"Gang violence is connected to bullying is connected to school violence is connected to intimate partner violence is connected to child abuse is connected to elder abuse. It's all connected. We operate in these silos that we've got to break down." —Deborah Prothrow-Stith, M.D., Dean, Drew College of Medicine
Among all industrialized nations, the United States ranks at the top in violent crime. We have the highest homicide rates, seven times higher than the average for others. For much of the neighborhoods and communities throughout the country, our local governments have failed to supply effective crime prevention solutions.
The biggest group of victims experiencing violence in America are children. We have some of the highest levels of youth violence and crime in the developed world. Youth violence is a leading cause of injury and death for young Americans aged 15 to 24 years. At some point in their lifetime, 54.5 percent of children and adolescents (age 0 to 17) experience some form of physical assault. Moreover, nearly a third of women in the United States have reported domestic violence.
In addition to the horrible price of violence for the people who experience it, crime and violence cost the U.S. economy hundreds of billions of dollars each year. According to a study by the Institute for Economics and Peace, the annual cost of police, justice systems, corrections facilities, and lost productivity from violent crime, homicide, and robbery, is over $3,000 for each U.S. taxpayer, or $460 billion for the United States economy.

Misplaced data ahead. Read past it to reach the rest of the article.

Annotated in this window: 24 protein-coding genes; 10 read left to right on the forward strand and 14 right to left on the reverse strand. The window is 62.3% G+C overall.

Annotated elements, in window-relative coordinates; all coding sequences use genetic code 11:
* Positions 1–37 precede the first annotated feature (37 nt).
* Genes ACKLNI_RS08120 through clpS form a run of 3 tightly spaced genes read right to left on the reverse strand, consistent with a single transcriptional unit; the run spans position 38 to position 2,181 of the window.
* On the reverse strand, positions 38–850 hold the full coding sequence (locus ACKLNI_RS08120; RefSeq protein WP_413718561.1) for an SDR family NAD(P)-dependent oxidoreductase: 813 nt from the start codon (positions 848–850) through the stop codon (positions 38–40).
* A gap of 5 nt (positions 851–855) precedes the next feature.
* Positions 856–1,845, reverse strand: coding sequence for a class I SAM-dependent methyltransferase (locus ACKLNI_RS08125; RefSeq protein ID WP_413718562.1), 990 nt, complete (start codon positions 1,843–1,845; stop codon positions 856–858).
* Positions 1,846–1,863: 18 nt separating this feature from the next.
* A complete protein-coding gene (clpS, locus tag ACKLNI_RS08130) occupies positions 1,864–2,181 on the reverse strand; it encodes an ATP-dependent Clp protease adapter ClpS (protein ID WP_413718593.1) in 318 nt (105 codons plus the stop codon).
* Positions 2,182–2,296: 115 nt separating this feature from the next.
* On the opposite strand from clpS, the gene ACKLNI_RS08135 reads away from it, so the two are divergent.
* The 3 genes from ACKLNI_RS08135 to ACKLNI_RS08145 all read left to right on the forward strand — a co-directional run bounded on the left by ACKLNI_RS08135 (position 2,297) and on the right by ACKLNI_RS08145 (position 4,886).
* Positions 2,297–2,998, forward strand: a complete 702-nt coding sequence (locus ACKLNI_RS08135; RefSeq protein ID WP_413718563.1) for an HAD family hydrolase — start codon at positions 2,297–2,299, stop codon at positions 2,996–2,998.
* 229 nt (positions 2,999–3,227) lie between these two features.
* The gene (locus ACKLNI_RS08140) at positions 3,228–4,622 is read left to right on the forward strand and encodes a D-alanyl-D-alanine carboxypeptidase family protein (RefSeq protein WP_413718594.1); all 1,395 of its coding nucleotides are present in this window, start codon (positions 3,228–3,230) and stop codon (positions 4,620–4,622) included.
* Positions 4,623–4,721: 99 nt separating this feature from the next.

Yet, violence and crime don’t happen in a vacuum, and a holistic response to this issue requires a deeper focus on its causes, as well as crime prevention solutions. Many of the underlying causes have been left unattended for far too long, and merely addressing symptoms is unlikely to fundamentally reverse the tragic trajectory of violence in America.
Research has shown that many of our citizens who live in the most violent, crime-ridden parts of our nation suffer the same kind of emotionally and physically debilitating PTSD as do veterans coming home from war. Yet for these people, the war is never over and the trauma is unending as these communities have become a breeding ground for continuing violence. Ultimately, it produces a crippling effect on their lives.
In America, our approach to managing violence and crime has typically trended towards largely ineffective punitive approaches, ignoring the underlying causes of our problems. In addition, the punitive -- rather than rehabilitative -- approach to holding violent criminals accountable only increases the statistical probability that, once released, such criminals will again perpetrate acts of violence.
What we know from ample research about violence and crime prevention in our communities is that crime can be drastically reduced. We have the wisdom and expertise to make positive shifts in the circumstances, both internal and external, that are likely to erupt in violent behavior.
What we are lacking is the willpower to invest in serious violence-prevention programs.
The federal government can support violence prevention through funding of course, but also through coordination, research, and sharing of best practices. We need to address whole systems and foster collaboration among federal, state and local agencies. Cities need strategic plans to prevent violence and coordinated efforts across multiple sectors to communicate with each other and community members. A Marianne Williamson presidency would initiate a far more serious, strategized focus on violence prevention as a response to violence and crime in America.
The following are highlights from some of the most effective types of programs and services that can help transform our communities.